Bottom line, NASCAR needs to make a policy on when they’re going to use the red flag late in the event. The precedents they’ve set with this procedure simply don’t make sense.
3) Has the inner turmoil at Roush affected their bid for the championship?
It certainly seems that way. Kenseth came out and publicly commented this week about his apprehension for how the five-car superteam will perform in 2007. Over the last two months, the organization has learned it will lose flagship driver Martin after 19 years following the end of this season; pair that with the poor performances of Jamie McMurray, Greg Biffle and future Roush rookie David Ragan, and you can see how Kenseth and the No. 17 bunch haven’t had the greatest support system as of late. Stats for his four Roush teammates during the Chase: 36 starts, only five top-five finishes.
This week, those struggles were addressed when it was announced that the No. 6, No. 16, No. 26, and No. 99 cars would all have different crew chiefs in 2007. Only Reiser and Kenseth were revealed to be staying together; but with so much change happening around them and discussed for weeks beforehand, in many ways that twosome suffered just as much, left on an island as a “single-car team” during this year’s Chase. That’s led to a Chase with no wins, no top-three finishes and a second championship trophy that’s likely left unclaimed.
4) With tempers flaring during late-race wrecks Sunday, who had the most to be upset about?
McMurray. The No. 26 car was having its best run since Dover in June, running comfortably in the top 10 before Tony Stewart decided to bumpdraft McMurray on the front straight. If there’s any consolation, McMurray did deliver one of the quotes of the year because of his misfortune (see “Quotables below”). Honorable mention: Jeff Green, whose promising day turned disappointing during the Stewart-McMurray wreck, then got cut short courtesy of a bump by Tony Raines.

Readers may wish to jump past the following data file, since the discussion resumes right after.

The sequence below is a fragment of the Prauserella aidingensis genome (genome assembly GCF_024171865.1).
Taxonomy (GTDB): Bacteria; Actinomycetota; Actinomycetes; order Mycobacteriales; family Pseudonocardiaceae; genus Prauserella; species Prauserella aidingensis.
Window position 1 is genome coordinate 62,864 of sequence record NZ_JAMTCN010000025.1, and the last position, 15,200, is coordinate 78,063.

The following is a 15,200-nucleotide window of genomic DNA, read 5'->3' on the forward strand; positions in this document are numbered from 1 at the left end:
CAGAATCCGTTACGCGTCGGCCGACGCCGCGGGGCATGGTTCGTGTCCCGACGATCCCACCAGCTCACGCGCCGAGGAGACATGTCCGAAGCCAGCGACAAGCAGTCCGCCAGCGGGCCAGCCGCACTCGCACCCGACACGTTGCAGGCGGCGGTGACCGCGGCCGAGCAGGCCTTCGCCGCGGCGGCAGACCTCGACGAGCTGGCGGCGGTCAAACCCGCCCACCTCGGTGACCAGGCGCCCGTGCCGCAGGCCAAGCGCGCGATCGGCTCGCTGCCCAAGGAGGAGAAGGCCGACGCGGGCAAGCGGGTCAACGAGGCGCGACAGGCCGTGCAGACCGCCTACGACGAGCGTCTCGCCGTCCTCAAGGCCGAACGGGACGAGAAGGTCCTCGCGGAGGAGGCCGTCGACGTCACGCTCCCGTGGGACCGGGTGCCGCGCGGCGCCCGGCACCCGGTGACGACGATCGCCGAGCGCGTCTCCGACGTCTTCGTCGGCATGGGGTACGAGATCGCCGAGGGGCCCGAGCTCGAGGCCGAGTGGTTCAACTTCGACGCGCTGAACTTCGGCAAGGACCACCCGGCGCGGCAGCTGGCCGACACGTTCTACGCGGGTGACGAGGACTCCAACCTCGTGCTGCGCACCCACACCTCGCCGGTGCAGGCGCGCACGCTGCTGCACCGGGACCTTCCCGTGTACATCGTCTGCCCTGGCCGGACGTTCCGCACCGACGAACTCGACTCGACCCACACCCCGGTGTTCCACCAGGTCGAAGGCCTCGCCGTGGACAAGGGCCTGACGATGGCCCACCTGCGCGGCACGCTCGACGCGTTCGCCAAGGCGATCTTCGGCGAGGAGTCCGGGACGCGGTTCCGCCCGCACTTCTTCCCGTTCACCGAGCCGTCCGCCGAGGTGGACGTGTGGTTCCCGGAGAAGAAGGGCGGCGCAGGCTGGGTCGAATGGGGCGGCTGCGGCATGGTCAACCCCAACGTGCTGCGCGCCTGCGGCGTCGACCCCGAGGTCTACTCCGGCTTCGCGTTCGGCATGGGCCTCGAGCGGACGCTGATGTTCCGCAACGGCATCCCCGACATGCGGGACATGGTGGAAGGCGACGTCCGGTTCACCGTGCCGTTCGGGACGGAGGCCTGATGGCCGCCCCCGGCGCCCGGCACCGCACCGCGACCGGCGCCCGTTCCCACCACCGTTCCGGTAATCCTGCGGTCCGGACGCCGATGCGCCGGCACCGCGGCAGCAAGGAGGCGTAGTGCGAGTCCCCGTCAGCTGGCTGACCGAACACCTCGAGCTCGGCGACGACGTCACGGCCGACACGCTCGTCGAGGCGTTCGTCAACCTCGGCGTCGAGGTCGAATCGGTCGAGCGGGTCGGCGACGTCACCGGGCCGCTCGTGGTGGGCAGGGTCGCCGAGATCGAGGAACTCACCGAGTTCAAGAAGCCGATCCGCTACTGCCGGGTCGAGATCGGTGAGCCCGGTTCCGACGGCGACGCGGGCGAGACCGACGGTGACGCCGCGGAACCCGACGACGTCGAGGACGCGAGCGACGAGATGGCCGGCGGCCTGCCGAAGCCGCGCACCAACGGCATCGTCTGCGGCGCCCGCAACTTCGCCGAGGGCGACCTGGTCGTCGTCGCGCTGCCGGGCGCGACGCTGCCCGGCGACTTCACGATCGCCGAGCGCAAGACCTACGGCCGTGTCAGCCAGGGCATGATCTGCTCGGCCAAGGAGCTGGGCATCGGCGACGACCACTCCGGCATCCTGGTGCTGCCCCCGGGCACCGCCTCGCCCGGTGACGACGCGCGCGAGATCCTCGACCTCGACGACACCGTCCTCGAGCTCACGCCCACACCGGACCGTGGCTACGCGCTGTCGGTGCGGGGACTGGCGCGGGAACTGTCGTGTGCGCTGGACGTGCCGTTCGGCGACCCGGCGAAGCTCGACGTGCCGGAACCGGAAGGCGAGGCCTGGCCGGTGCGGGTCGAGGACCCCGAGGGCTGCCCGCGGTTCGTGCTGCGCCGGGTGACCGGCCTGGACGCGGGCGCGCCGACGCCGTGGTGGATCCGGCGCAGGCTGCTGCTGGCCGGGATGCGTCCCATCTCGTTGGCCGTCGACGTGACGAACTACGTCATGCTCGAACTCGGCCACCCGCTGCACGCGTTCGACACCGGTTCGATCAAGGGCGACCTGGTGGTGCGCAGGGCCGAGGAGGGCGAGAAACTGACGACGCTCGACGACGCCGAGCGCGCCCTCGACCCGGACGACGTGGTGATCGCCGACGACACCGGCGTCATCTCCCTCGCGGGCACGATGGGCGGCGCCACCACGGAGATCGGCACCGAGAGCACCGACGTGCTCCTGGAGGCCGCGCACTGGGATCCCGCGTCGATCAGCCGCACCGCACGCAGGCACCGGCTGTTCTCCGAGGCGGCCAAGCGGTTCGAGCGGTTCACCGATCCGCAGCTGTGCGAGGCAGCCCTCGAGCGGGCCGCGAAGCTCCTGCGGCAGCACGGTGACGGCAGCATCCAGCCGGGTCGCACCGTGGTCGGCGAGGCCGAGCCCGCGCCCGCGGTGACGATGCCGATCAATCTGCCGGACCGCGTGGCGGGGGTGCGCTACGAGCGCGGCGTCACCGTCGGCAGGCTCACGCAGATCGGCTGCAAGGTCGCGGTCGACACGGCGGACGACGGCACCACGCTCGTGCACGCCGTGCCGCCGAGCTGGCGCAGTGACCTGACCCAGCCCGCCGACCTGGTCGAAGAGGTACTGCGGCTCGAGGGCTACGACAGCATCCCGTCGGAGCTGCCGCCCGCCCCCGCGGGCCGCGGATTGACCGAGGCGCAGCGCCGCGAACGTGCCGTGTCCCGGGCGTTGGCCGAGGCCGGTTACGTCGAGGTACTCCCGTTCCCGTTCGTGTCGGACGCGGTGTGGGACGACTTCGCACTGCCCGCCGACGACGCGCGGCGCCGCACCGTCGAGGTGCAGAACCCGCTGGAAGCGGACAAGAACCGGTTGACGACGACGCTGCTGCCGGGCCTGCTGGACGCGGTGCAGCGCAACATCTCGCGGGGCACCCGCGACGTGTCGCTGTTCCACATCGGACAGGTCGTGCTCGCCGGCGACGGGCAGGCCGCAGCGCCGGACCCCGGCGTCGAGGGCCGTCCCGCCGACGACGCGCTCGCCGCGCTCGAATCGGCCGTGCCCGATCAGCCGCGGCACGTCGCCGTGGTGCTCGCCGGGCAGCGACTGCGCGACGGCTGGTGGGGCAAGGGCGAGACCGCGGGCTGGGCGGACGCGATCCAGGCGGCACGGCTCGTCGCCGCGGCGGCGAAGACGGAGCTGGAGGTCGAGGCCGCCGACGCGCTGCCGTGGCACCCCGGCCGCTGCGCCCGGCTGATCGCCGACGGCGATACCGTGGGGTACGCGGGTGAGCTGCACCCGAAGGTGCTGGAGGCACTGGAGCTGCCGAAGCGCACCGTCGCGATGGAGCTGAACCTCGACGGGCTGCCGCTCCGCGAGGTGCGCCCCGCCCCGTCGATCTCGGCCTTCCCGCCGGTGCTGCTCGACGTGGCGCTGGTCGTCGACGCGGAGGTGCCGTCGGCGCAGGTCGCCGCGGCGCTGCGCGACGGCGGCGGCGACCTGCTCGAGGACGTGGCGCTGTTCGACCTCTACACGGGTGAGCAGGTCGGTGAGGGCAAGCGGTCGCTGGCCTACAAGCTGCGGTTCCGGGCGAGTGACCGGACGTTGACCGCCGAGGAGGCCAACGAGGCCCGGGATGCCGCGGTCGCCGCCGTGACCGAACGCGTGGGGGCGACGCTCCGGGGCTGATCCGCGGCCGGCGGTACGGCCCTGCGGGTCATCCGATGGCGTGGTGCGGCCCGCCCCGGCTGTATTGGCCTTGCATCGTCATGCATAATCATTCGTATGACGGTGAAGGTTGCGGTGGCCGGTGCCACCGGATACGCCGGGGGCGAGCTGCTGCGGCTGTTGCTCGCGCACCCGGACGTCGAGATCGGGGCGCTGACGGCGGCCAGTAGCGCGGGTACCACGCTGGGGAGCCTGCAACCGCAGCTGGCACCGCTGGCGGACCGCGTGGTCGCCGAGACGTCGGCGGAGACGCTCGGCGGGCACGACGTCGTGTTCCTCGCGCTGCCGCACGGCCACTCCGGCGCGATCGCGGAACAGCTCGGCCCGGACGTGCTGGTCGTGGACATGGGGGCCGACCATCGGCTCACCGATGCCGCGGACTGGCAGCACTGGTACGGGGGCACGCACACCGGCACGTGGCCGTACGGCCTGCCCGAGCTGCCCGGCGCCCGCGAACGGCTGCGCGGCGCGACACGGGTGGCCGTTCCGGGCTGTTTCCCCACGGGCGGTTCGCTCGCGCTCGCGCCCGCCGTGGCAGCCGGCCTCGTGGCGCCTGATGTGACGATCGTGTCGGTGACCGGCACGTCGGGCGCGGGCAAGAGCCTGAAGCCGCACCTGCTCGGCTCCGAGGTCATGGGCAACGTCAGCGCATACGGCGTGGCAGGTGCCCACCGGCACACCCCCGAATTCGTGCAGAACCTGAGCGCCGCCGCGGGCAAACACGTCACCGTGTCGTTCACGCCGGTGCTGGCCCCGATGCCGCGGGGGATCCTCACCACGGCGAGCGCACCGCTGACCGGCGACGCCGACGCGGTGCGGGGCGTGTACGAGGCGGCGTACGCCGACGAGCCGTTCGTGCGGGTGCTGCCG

5) Could Robert Yates survive effectively as a one-car team?
Absolutely not, although it looks to be the direction they’re heading; DEI has made a generous offer to purchase the car owner points for the No. 88 to give rookie Paul Menard a jumpstart on 2007. No teammate means no veteran around to both tutor and tame the raw talent of David Gilliland: who knows how the rookie will do by himself in ’07? Not only that, but single-car teams have gone the way of the dinosaur; none of them will finish amongst the top 25 in 2006 owner points. Yates is better off running the No. 88 without a sponsor to start 2007.
Johnson: There’s no better way to work towards a Nextel Cup title than to never let your competition out of your sight. That’s exactly what Johnson did Sunday; charging forward from his 29th starting spot, he was in the top 10 within 45 laps, continuing to work his way forward until he passed Harvick for the lead on lap 134. In the end, it was Harvick who had the better car, but Johnson fell no lower than seventh the rest of the day, ending up the runner-up finisher on a day where he looked far more like the next champion.